VR journey to ancient Egypt

Richard Burnett

Richard “Bugs” Burnett is a Canadian freelance writer, editor, journalist, blogger and columnist for alt-weeklies, mainstream and LGBTQ+ publications. Bugs also knows Montréal like a drag queen knows a cosmetics counter.

This article was updated on May 30, 2024.

The Horizon of Khufu virtual reality expedition transports visitors to the heart of one of the Seven Wonders of the Ancient World, the Great Pyramid of Giza in Egypt.

Horizon of Khufu

After critically-acclaimed runs in Paris, London and Shanghai, The Horizon of Khufu makes its Canadian premiere in the Old Port of Montréal, right next door to the Montréal Science Centre on the King-Edward Pier. The immersive “expedition” has proven so popular that just days after its Montréal opening, its run has been extended to July 31. 
 

The Old Kingdom

The Pharaoh Khufu (or Cheops) was the second pharaoh of the Fourth Dynasty during the 26th century BC in the Old Kingdom period.

The oldest and only surviving of the Seven Wonders of the Ancient World, the Great Pyramid is one of the three famed pyramids of Giza. Standing at 146.6 metres (481 feet), the Great Pyramid was the world’s tallest human-made structure for nearly four millennia (until the 330-metre-tall Eiffel Tower was completed in 1889). The Great Pyramid was built by quarrying an estimated 2.3 million large blocks, weighing 6 million tonnes in total, and served as the tomb of Khufu.

 

Ancient Egyptian time warp

Equipped with a VR headset, the first half of the 45-minute experience transports visitors – each impersonated by an avatar – inside the Great Pyramid where one can physically move and interact inside ancient galleries and burial chambers which are generally off-limits to the public. Then visitors ascend to the very top of the pyramid for breathtaking views of the Giza plateau and Cairo. It is easy to lose oneself in this lifelike VR world, and if you suffer from vertigo (as I do), this part of the journey is more comfortably experienced with a companion or group.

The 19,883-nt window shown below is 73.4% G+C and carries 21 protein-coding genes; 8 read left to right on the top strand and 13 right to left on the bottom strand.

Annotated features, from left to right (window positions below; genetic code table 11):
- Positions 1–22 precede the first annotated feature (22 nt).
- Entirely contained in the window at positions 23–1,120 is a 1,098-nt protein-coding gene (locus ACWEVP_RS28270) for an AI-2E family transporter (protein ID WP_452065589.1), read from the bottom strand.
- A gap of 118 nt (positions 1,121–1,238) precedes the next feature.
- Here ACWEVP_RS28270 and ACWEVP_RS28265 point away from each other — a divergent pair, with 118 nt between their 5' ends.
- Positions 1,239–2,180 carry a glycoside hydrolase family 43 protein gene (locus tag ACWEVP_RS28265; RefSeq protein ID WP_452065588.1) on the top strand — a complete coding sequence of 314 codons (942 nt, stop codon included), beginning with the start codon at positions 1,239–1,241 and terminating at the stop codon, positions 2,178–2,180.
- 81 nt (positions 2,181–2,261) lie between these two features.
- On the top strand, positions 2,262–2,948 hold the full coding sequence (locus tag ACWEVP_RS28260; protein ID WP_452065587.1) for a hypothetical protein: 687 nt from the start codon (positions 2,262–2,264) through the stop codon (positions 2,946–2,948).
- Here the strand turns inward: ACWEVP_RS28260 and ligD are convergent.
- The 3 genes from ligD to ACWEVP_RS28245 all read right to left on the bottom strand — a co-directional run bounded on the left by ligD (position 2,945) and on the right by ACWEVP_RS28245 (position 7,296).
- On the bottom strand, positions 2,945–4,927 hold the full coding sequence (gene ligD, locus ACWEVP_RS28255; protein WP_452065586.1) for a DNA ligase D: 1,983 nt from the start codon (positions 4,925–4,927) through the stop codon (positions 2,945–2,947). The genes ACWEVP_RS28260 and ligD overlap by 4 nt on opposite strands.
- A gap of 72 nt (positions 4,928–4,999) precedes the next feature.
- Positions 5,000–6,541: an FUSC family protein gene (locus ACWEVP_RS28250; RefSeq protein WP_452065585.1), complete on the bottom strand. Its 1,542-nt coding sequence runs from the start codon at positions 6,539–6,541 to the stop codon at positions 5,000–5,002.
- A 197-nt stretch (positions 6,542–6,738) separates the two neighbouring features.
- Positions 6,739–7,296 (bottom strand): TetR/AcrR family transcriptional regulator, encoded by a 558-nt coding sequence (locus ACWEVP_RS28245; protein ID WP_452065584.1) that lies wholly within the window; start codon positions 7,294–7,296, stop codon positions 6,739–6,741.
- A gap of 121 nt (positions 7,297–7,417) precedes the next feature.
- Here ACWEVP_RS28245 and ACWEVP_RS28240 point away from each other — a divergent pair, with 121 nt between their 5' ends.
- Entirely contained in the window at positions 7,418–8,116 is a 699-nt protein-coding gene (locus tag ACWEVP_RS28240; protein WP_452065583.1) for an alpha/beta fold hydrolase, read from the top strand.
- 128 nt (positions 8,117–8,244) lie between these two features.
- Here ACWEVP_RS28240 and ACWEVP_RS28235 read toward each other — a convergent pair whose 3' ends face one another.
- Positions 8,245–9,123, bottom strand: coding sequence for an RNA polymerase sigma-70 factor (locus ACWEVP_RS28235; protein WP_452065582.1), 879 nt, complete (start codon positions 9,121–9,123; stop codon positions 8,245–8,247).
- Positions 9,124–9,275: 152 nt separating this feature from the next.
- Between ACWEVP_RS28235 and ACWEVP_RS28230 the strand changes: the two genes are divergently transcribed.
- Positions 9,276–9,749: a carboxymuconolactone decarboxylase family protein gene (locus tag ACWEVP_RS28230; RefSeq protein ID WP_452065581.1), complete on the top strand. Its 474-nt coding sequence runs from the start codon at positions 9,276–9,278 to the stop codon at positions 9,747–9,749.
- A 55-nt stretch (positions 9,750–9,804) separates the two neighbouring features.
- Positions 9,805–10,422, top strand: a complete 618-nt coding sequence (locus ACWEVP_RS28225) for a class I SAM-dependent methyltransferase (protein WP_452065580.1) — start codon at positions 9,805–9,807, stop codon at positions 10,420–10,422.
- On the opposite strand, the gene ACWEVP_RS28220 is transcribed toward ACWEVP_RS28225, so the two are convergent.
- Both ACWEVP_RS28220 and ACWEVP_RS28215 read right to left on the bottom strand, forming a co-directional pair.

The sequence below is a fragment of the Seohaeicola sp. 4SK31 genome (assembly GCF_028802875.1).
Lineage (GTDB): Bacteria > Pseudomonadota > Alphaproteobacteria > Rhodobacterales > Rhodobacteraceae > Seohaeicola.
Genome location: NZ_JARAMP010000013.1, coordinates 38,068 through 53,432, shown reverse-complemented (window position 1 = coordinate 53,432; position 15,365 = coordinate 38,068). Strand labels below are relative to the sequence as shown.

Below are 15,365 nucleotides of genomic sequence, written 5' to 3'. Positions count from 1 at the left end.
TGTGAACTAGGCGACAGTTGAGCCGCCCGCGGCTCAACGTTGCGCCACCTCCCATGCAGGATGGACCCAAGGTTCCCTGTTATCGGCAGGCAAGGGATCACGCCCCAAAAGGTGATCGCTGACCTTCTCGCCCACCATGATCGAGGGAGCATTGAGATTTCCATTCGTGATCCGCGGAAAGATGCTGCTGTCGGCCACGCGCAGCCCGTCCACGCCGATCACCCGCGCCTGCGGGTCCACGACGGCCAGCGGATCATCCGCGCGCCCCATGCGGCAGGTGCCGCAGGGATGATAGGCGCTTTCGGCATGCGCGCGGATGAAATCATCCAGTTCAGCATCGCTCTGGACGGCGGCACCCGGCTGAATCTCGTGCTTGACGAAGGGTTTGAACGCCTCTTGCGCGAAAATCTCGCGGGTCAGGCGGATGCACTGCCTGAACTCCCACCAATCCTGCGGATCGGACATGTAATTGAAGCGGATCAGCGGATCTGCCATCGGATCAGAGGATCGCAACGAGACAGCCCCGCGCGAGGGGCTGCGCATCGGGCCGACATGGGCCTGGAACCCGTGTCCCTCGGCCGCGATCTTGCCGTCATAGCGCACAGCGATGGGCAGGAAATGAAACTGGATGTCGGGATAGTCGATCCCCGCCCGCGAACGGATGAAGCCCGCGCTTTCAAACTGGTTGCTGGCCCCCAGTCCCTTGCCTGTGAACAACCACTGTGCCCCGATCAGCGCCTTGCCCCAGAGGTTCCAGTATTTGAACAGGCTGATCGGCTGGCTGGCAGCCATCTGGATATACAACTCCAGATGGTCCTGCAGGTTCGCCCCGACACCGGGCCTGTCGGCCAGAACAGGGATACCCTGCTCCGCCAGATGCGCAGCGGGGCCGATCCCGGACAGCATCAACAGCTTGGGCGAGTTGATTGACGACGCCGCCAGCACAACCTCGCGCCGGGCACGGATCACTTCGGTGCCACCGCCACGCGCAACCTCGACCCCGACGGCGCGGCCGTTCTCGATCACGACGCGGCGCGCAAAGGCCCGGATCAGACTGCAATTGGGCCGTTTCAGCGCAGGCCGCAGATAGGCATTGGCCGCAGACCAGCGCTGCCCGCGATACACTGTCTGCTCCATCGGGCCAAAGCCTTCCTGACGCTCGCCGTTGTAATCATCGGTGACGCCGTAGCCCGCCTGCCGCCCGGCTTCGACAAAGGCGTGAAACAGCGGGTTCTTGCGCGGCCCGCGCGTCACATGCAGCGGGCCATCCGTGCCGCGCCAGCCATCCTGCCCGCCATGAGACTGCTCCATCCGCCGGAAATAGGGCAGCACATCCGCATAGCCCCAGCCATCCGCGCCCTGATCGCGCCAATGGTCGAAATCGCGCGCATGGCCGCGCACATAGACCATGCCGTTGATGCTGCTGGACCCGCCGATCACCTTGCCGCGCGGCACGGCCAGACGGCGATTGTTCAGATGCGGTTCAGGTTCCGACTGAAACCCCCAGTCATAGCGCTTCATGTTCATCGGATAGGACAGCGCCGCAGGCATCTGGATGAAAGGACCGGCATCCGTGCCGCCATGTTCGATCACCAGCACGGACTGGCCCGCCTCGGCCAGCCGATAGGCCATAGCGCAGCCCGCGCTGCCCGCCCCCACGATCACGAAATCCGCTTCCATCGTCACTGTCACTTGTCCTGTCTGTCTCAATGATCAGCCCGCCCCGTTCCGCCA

The second half of The Horizon of Khufu takes visitors back to ground level where visitors witness the historically accurate mummification and burial of Khufu, then embark aboard a solar barque (boat) on the Nile to bear witness to the funerary rite of King Khufu.

 

Historically accurate

The Horizon of Khufu is the result of three years of research and development, and was conceived in partnership with Peter Der Manuelian, Professor of Egyptology at Harvard University, and Director of the Giza Project. He and his team supervised the making of this experience, ensuring its scientific accuracy through architectural and historical data applied in the reconstitution of the site and re-enactment of ancient practices.

 

Box office and practical info

The Horizon of Khufu immersive experience lasts 45 minutes. It is highly recommended to buy advance tickets online and arrive 15 minutes before your scheduled time. 

The Horizon of Khufu experience is suitable for families with children aged 8+. Children aged 8 to 12 need a waiver signed by their parent / guardian before starting the experience.

People who wear glasses can comfortably experience the expedition in VR, but because visitors wear a VR headset, wearing hats or caps is discouraged. Lockers are provided on-site and comfortable shoes are recommended.

There is a gift shop and café.

The Horizon of Khufu (2 Rue de la Commune West) is located in the Old Port of Montréal, right next door to the Montréal Science Centre on the King-Edward Pier. The closest Métro stations are Place d’armes and Champ-de-mars. There is a paid parking service next to the Old Port venue.

The Horizon of Khufu runs to July 31. 

Richard Burnett

Richard “Bugs” Burnett is a Canadian freelance writer, editor, journalist, blogger and columnist for alt-weeklies, mainstream and LGBTQ+ publications. Bugs also knows Montréal like a drag queen knows a cosmetics counter.

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